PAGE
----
Thus Job lived, and hungered, and was “in the world but not of the world.” His impassive worn old face told little of the need of his desolate heart. He accepted his destiny, which was, — “not to be ministered unto, but to minister.”
One early morning a drunken, dishevelled tramp found rear entrance to the “Coffin Warerooms,” and lay, in a stupor, under a bench. Job’s assistant discovered him there. Perhaps this degraded human remnant, seeking such hospitality, lacked the knowledge regarding undertakers so fully bestowed on men and women in general. The assistant pushed a bag of plush trimmings under his head. Job entered hastily, preparing to journey to a distant city, to bring back a “body” for burial. He glanced at the heavy besotted face, partly hidden by an unkempt beard, and said, “Let him sleep it off, here! Afterward give him food, and my old coat on that nail, there!” Then he hurried stiffly down the street, to his train.
The tramp did not “sleep it off.” He had “slept off” too many such states before. He was a shattered wreck. There are two exits from stupor. One is back into this visible world, the other is forward into the Unseen. The latter was the shorter exit for the stertorous tramp, and tramps prefer short routes. So he took it.
“Poor devil!” said Job’s assistant, and summoned the doctor and coroner; they tried pulse, opened eyelid, felt heart, voted the beast dead. Chuckled over his wisdom in selecting his lodging-house. Affirmed that he had chosen his own undertaker; “the wishes of the dead should be respected;” then a loud laugh, and they departed. So “Daver, City Undertaker,” lost this case.
Here was the ambitious assistant’s opportunity. An assistant, may not be trusted by a careful master to prepare “regular cases,” but a tramp — It was a rare opportunity; the assistant washed, shaved, clothed, — in short, “laid out” the body.
When Job returned, that evening, the assistant met him at the door, told him the unexpected, and with pride led the way into the back-shop, to a painted pine coffin beside the bench. And Job Graves, undertaker, looked, then stared, then gasped, and then recognized — the dead face of his wayward son. Death had done its purifying work, as assistant or even master could never have done it; the coarse tramp-face had dissolved, vanished; the fine features of innocent, hopeful, eager youth lay there revealed. And as patient, wounded old Job felt this awful blow upon his tired heart, he looked about him appealingly; looked for some one to lean upon. There was nobody but the assistant and his hastily-offered arm. Not what the anguished man sought, but he accepted it; then sank, drooping, upon a box; and cold drops beaded his brow.
There he sat in silence, and the tall old-fashioned clock in the corner counted out the seconds, as a physician counts out the drops from a vial, at a bedside. Job heard them, and they seemed like years; — his own weary years coming back to him out of the past. He realized now that he had been desperately holding a hope and a purpose in his heart; realized now, by its absence, that it had been there, unnamed, unrecognized. He put his hand unconsciously to his side; something seemed to be going; the assistant saw that his lips were parted wide, and that he breathed in gasps; but Job uttered no word, told nothing of the desolation that had come to him. Who was there to tell? Who cared about an undertaker’s grief? That face! O, that poor white face of his boy!
There was a sermon, to which the old undertaker had listened, years before, which had many a time recurred to his thought; it was a sermon on the prodigal son’s return; and in whatever way he had looked at the hard facts and faced the dark probabilities, that picture of a home-coming and forgiveness had pushed its way to the front. Often he had read the beautiful parable, going away alone and unperceived to do it; and at those words “fell on his neck and kissed him,” he always stopped, and repeated them slowly and softly, and a look of hungry longing came over his face, and the good book was slowly closed and laid away. There would be no more reading of that old story. Yesterday it held a gleam of light in its depths; to-day the words were like loose formless ashes; gray like his own face; and he seemed to shrink and wither, as he sat tottering, one hand pressing his side, the other weakly supporting himself.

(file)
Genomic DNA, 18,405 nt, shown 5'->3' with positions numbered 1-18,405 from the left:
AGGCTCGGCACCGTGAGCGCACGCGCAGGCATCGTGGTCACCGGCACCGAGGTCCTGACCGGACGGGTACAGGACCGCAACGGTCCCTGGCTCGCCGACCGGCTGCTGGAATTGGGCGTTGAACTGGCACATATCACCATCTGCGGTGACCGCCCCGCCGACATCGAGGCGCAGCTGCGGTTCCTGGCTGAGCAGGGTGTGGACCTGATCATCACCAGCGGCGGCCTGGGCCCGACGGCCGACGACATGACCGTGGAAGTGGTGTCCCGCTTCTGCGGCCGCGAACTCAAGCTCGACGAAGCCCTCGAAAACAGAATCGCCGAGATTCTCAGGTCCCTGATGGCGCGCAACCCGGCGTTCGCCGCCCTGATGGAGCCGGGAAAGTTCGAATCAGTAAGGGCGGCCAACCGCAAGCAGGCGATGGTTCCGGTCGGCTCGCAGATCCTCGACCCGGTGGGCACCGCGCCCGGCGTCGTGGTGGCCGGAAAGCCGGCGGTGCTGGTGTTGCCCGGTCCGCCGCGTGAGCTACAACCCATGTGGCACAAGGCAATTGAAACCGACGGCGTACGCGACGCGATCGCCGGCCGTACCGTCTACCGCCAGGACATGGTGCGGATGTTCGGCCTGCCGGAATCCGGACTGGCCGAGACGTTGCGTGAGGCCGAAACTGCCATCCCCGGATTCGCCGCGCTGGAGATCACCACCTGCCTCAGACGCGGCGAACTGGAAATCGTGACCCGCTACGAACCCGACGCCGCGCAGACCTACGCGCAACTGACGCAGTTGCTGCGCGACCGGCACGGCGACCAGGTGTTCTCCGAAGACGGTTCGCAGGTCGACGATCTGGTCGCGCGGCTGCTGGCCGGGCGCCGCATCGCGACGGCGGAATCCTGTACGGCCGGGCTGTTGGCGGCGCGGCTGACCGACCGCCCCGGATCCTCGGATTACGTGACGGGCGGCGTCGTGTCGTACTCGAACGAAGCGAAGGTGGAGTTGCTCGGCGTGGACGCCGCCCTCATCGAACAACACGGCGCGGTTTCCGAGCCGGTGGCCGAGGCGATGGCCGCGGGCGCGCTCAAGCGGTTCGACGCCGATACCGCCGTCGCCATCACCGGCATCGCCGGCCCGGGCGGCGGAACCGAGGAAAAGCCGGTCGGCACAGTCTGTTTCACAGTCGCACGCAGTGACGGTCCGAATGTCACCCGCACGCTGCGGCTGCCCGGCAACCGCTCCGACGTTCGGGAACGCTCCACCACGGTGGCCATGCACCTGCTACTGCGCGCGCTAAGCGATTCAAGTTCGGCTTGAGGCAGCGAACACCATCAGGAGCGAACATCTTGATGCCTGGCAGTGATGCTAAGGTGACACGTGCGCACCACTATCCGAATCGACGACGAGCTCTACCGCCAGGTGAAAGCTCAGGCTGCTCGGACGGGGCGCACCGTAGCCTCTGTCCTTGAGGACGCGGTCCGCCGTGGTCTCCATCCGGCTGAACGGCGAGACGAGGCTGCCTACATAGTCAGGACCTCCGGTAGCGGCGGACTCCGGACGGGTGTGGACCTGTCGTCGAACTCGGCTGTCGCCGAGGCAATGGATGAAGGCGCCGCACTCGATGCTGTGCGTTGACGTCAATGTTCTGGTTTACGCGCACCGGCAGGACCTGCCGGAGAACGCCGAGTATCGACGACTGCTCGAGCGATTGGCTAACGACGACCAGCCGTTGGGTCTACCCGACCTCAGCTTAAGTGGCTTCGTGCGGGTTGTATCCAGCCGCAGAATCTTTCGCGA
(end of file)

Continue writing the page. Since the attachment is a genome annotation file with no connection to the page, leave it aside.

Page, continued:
The next day Job did not appear at the office; he was ill, in bed.
An undertaker, ill, is a strange sight; seriously, dangerously ill; he the only man who actually wars with death and gains even a partial victory. He surrenders, indeed, as all men do, but he seems to dictate terms of capitulation. Strange it is, then, to think upon the man who traffics confidently, controllingly, in caskets and coffins, when he views them from so weak a strategic position as a sick-bed. But the old formula of dialectics reads, “Man is mortal,” — major premise; and out of our dark sad experience we append the minor premise, “Undertakers are men.” Then the conclusion is instant, inevitable.
A week later a physician stood by Job’s bedside and told him that he had no ailment, and would be “out” in a few days. For answer Job looked calmly at him and said, “On your way to your office, call at my attorney’s! Send him here! I wish to make my will!”
“But, my good man, there is really not the slightest —”
Job raised his white thin hand deprecatingly, closed his eyes, hesitated, then said, with an effort, “Please also send Daver to me! You know Daver? Does good work; has some new-fangled notions, but does good work.”
Then Job turned his face to the wall. He knew his own condition. He was dying. We all begin to die at our birth; that is normal dying. Nature does it skillfully, inexorably, gently. Job Graves had been dying with abnormal rapidity for twenty years; dying of hunger, and solitary imprisonment for life; hunger for affection; solitary imprisonment within the gloomy walls of his strange vocation. Was this also Nature’s doing? If not, whose?